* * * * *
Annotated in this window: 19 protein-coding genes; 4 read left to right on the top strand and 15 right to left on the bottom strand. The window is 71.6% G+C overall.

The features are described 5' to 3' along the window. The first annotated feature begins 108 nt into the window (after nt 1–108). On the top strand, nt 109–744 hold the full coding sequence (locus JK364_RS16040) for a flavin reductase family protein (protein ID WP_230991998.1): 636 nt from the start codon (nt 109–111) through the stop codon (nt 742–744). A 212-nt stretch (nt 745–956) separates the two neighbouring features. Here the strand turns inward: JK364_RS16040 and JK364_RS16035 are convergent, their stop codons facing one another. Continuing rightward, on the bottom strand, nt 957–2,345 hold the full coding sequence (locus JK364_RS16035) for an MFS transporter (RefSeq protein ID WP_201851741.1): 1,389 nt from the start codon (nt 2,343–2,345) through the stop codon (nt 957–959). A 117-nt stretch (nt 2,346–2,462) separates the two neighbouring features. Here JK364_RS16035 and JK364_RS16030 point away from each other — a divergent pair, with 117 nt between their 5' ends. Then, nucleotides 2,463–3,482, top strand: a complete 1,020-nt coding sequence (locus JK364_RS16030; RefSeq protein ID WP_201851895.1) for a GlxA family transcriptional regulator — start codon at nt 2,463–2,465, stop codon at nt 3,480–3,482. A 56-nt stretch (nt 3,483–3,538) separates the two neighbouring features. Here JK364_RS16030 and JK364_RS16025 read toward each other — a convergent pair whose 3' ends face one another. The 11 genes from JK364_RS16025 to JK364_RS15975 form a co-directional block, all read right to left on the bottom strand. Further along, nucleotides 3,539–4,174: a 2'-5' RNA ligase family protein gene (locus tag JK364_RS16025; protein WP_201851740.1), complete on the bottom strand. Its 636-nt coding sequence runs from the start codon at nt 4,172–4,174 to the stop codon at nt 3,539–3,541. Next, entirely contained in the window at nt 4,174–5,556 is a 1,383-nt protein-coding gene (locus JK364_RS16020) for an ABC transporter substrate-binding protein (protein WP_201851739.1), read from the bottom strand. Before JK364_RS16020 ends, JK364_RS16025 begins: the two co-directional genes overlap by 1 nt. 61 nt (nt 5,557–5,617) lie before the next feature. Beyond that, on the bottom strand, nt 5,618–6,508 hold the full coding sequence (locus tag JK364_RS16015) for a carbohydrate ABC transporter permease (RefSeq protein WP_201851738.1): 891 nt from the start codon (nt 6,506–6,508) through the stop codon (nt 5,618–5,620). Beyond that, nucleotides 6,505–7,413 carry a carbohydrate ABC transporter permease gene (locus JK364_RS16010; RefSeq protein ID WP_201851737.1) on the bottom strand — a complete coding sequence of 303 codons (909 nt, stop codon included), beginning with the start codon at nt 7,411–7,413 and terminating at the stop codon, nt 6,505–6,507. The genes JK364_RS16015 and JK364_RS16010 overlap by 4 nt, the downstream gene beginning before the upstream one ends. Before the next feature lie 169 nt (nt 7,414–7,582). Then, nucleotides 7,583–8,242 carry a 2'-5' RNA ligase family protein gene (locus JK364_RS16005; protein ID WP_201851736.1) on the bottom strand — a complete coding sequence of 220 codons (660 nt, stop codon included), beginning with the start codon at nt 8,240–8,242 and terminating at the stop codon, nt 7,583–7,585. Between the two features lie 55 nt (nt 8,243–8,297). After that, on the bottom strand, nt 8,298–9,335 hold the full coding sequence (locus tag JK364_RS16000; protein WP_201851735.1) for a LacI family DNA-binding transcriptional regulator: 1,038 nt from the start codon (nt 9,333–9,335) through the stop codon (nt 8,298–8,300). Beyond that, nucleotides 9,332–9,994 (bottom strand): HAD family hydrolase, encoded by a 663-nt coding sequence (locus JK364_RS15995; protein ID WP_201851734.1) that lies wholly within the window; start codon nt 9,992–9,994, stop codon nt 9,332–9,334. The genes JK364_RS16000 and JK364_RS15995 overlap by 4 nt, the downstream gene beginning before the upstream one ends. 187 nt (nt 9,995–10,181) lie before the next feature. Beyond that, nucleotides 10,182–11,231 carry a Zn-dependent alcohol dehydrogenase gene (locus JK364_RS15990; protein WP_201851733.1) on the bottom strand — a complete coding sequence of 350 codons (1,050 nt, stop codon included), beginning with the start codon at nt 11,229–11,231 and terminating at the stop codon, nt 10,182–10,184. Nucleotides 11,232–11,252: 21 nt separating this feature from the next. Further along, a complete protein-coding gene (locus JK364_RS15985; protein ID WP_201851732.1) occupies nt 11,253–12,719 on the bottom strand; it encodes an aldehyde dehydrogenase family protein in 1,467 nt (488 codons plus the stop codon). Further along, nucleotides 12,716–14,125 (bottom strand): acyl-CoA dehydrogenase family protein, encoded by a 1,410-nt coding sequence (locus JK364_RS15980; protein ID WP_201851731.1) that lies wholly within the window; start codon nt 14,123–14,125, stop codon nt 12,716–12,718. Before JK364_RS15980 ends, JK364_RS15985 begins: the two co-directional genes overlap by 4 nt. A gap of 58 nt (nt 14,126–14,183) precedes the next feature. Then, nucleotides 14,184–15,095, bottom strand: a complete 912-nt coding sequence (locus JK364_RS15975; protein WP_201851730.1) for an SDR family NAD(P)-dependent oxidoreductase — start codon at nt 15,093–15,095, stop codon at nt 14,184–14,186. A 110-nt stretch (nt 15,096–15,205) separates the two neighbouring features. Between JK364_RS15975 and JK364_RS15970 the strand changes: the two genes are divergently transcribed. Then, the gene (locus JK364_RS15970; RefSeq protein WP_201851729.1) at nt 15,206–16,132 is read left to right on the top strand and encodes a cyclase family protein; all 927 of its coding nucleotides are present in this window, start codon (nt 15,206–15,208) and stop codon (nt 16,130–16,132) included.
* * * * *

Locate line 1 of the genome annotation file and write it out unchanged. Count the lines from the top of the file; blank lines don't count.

Annotated in this window: 19 protein-coding genes; 4 read left to right on the top strand and 15 right to left on the bottom strand. The window is 71.6% G+C overall.